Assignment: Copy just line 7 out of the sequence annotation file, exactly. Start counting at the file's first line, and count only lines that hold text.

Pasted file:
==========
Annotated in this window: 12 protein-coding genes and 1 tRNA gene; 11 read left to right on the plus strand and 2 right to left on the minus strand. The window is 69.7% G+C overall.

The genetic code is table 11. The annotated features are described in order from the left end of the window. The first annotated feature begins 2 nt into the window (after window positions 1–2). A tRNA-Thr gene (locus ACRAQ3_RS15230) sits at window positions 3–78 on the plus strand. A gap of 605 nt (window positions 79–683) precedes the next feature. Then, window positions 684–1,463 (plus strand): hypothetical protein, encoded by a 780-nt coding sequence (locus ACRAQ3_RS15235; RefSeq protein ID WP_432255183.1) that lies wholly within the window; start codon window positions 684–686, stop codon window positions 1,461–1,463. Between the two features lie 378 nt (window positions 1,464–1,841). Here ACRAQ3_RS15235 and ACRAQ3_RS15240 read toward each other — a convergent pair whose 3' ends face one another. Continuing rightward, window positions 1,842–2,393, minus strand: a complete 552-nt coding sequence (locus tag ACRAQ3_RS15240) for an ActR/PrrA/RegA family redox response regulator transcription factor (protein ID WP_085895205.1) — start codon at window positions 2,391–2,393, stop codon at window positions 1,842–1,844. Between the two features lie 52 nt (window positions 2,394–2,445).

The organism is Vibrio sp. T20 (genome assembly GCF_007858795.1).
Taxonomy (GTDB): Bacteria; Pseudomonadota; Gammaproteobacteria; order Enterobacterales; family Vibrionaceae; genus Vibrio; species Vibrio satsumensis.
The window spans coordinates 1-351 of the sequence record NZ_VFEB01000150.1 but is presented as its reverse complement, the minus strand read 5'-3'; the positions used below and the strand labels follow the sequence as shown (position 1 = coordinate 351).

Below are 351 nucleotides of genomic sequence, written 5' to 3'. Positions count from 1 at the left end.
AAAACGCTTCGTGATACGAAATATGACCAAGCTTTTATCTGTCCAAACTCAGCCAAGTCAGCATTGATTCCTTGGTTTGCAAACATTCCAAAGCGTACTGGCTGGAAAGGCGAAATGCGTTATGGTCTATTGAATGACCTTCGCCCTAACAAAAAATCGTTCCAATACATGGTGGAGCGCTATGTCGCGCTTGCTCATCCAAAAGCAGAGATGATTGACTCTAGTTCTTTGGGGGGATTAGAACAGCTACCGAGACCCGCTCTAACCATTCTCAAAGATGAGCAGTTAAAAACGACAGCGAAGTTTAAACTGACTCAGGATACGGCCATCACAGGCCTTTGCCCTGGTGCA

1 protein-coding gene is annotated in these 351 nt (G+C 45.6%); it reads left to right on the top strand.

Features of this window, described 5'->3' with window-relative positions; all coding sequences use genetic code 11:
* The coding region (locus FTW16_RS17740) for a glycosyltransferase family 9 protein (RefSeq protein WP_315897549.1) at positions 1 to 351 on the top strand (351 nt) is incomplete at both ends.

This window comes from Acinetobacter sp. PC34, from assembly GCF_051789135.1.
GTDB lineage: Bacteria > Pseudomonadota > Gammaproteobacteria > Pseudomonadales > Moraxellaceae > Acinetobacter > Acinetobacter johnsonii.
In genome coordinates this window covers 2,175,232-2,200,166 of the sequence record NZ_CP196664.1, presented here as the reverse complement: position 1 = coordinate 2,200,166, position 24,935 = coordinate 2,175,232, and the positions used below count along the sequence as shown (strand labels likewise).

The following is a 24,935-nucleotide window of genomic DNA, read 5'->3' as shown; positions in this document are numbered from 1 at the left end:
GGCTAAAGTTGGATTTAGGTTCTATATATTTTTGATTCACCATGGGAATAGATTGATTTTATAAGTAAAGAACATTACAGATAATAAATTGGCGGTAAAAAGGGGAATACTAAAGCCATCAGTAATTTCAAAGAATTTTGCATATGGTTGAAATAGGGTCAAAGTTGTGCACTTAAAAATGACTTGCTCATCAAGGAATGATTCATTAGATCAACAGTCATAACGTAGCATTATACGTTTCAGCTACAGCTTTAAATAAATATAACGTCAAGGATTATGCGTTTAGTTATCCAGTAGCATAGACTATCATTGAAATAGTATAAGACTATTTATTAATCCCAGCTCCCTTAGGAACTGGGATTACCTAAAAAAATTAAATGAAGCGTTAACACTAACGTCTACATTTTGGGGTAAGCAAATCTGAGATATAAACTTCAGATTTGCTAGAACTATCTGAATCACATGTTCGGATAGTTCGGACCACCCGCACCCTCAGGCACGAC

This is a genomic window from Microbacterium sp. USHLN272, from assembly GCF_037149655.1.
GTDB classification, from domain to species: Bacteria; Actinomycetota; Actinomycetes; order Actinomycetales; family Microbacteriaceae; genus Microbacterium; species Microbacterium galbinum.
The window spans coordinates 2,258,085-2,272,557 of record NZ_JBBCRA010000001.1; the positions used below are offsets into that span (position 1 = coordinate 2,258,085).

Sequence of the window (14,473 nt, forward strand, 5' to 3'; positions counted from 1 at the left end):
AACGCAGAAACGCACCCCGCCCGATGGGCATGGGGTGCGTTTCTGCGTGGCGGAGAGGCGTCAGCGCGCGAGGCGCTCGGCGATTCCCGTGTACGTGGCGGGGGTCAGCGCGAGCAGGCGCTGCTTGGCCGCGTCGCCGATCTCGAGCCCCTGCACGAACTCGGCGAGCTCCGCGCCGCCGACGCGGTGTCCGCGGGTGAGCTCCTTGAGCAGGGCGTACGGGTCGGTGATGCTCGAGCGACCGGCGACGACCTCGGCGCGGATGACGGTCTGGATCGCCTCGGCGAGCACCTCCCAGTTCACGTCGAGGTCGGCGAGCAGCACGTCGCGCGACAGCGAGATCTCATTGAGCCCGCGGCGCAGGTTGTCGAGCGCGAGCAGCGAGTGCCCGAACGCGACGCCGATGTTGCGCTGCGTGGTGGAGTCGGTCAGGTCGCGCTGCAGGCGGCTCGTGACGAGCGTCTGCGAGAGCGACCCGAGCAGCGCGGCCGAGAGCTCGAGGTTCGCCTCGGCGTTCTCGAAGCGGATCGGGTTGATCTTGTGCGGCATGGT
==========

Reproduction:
AAAACGCTTCGTGATACGAAATATGACCAAGCTTTTATCTGTCCAAACTCAGCCAAGTCAGCATTGATTCCTTGGTTTGCAAACATTCCAAAGCGTACTGGCTGGAAAGGCGAAATGCGTTATGGTCTATTGAATGACCTTCGCCCTAACAAAAAATCGTTCCAATACATGGTGGAGCGCTATGTCGCGCTTGCTCATCCAAAAGCAGAGATGATTGACTCTAGTTCTTTGGGGGGATTAGAACAGCTACCGAGACCCGCTCTAACCATTCTCAAAGATGAGCAGTTAAAAACGACAGCGAAGTTTAAACTGACTCAGGATACGGCCATCACAGGCCTTTGCCCTGGTGCA